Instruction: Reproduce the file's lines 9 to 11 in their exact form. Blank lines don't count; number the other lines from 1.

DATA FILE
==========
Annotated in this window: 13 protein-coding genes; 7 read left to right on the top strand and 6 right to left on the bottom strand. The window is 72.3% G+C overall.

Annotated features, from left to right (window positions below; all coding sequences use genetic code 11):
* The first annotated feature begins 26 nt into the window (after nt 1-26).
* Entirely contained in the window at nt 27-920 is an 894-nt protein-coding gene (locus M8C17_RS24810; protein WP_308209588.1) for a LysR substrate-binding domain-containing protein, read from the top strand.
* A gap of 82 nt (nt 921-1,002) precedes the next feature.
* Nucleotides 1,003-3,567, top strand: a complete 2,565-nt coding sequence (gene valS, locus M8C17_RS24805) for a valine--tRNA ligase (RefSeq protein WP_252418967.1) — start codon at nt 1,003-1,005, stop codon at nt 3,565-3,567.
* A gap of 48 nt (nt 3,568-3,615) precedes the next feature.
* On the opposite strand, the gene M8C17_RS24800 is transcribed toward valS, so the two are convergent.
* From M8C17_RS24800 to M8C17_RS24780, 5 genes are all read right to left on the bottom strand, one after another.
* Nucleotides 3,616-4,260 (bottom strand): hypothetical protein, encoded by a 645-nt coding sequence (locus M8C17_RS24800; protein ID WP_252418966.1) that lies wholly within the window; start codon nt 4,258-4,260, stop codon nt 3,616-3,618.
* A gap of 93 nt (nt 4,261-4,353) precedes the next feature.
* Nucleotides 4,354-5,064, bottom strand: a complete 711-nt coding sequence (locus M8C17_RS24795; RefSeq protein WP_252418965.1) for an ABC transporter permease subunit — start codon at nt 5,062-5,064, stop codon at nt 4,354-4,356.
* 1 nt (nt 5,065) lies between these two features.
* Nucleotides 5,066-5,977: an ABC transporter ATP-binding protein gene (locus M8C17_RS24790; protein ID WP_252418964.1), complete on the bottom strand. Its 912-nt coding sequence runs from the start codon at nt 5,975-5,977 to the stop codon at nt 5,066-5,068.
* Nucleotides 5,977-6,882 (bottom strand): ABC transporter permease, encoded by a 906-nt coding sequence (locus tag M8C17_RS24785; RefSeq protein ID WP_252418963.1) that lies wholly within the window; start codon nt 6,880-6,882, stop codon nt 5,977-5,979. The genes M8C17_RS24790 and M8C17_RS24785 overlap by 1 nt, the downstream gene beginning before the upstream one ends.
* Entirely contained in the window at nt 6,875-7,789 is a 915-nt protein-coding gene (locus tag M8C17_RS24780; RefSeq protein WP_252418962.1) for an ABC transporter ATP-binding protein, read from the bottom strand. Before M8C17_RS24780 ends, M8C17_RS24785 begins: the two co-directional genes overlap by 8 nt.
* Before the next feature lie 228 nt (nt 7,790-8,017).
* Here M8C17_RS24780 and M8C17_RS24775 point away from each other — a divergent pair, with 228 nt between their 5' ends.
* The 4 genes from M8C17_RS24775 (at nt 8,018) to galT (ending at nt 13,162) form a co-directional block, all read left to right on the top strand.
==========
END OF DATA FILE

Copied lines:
* From M8C17_RS24800 to M8C17_RS24780, 5 genes are all read right to left on the bottom strand, one after another.
* Nucleotides 3,616-4,260 (bottom strand): hypothetical protein, encoded by a 645-nt coding sequence (locus M8C17_RS24800; protein ID WP_252418966.1) that lies wholly within the window; start codon nt 4,258-4,260, stop codon nt 3,616-3,618.
* A gap of 93 nt (nt 4,261-4,353) precedes the next feature.